Letter perfect

Just a month into the new year and already we, the true keepers of the Net flame (oh, come on, get all pompous with me), have a couple of honest-to-god victories for the good guys to celebrate. Let joy be unrestrained! Let the dance be unconfined!

No, I'm not talking about etoy. Screw etoy. I'm happy for them and all, but quite frankly they're throwing themselves enough of a party (still in my mailbox, you understand); they'll get along without my hilarity. I'm talking about the real Net old-timers; I'm cheering the risible rise of the e-newsletterists.

"Risible"—sorry, I've always wanted to use it in a sentence and you're the one who suffers for it—means "eliciting laughter." And it is to laugh! In case you weren't paying attention, the art of the letterist was declared dead twice over—first when all letter writing was declared dead about a decade ago, and then again when the Web went big. (You didn't just see AOL try to buy the Post Office, did you now? Oh my god, did you?)

Yep, stick a fork in the art of letter writing: For entertainment we have the Web (official motto: We bring you in five minutes exactly what your TV brings you in 30 seconds); for personal expression we have . . . personal Web pages.

And then they went and made Dave Farber chief technologist of the FCC, and suddenly it might as well be spring.

Dr. Farber is a very smart man. A professor in both the Electrical Engineering and Computer and Information Science departments at Penn, he's heavily into research on ultrahigh-speed networking and innovative computer architectures; I also understand him to be a most amusing lecturer and a king of malapropisms (no, you have to look that one up for yourself). I like Dr. Farber, though I have not met him. Instead, I subscribe to his most excellent e-mail list.

I repeat: This busy and erudite man doesn't mess around with Web pages. If I want to follow matters of interest to Dr. Farber (and I do, and so do you; if he were in print he'd be the best technology newsletter in the medium), I read him in boring old ASCII e-mail.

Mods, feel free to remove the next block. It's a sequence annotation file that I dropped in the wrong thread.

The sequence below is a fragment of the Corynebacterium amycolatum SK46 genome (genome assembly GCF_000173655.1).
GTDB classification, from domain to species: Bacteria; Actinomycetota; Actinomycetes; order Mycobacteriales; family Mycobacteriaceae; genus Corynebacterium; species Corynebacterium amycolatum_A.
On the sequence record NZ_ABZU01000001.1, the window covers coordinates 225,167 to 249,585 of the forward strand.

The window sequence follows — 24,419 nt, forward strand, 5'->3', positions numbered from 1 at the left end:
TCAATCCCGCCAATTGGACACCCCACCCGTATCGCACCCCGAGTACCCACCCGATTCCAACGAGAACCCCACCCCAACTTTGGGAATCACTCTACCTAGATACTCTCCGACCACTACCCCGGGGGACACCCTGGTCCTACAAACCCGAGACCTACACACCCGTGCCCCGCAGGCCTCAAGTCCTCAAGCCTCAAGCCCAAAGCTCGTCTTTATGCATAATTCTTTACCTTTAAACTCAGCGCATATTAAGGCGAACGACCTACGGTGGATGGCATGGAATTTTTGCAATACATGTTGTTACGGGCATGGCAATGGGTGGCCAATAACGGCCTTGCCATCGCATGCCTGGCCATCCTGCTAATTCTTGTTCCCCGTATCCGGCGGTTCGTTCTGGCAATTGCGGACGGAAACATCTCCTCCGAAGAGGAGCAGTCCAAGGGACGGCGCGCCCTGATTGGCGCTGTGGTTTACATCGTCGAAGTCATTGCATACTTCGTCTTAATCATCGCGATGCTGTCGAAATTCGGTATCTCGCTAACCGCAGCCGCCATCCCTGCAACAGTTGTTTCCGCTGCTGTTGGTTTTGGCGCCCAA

Admit it: If someone cut off your Web access you'd be peevish, but if someone took away your e-mail you'd be lost. If you're reading a thought-provoking writer online on a regular basis, odds are good that you're reading them in, or thanks to a reminder from, e-mail.

I subscribe to a few dozen e-mail lists, but to relatively few newsletters; few writers hold up to the scrutiny. And it's not just verbal virtuosity that makes a newsletter worthwhile. Some writers' voices all but disappear behind their information, like Dr. Farber and Rose Aguilar (News We Can Use); you're left purely with their opinions on what's worth bringing to your attention. Others have charming voices that makes even obscure subjects appealing—law (IP Counselors), children's songs (Terry Kluytmans' KIDiddles Song of the Day), new computer products (Bill Machrone's PC Magazine newsletter). And then there are those who are all sound and fury and opinion—Mike Jasper (Constant Commentary) in my pantheon, and Rageboy (Entropy Gradient Reversal).

Rageboy's the other happy thought for me this week—actually Rageboy's alter ego, Christopher Locke, another person I admire intensely and have yet to meet. (We do, however, frequent some of the same employers.) Locke's cooked up a crazy and brilliant and rather hotheaded business book/philosophy called The Cluetrain Manifesto, and with a few e-mail buddies managed to sneak this madness past a lot of corporate entities who ought to have been very, very afraid of publishing something so smart and obnoxious and true.

And you know what? A lot of people heard about it, thought about it, and contributed our own smart, obnoxious thoughts to the mix because Chris/Rageboy would not shut up about it in his newsletter. Thank god. If I'd been left to discover this online under my own steam, I'd still be clue-untrained. Which is part of the point of newsletters. Sign up for EGR; it'll put hair on some parts of you and blast it off others.

Now more than ever, January 2000 more than all the Januarys that have preceded it, I appreciate the fine art of e-mail, and I appreciate the people dedicated and/or insane and/or opinionated enough to write it and send it to people who ask for it. Take that, AOL!

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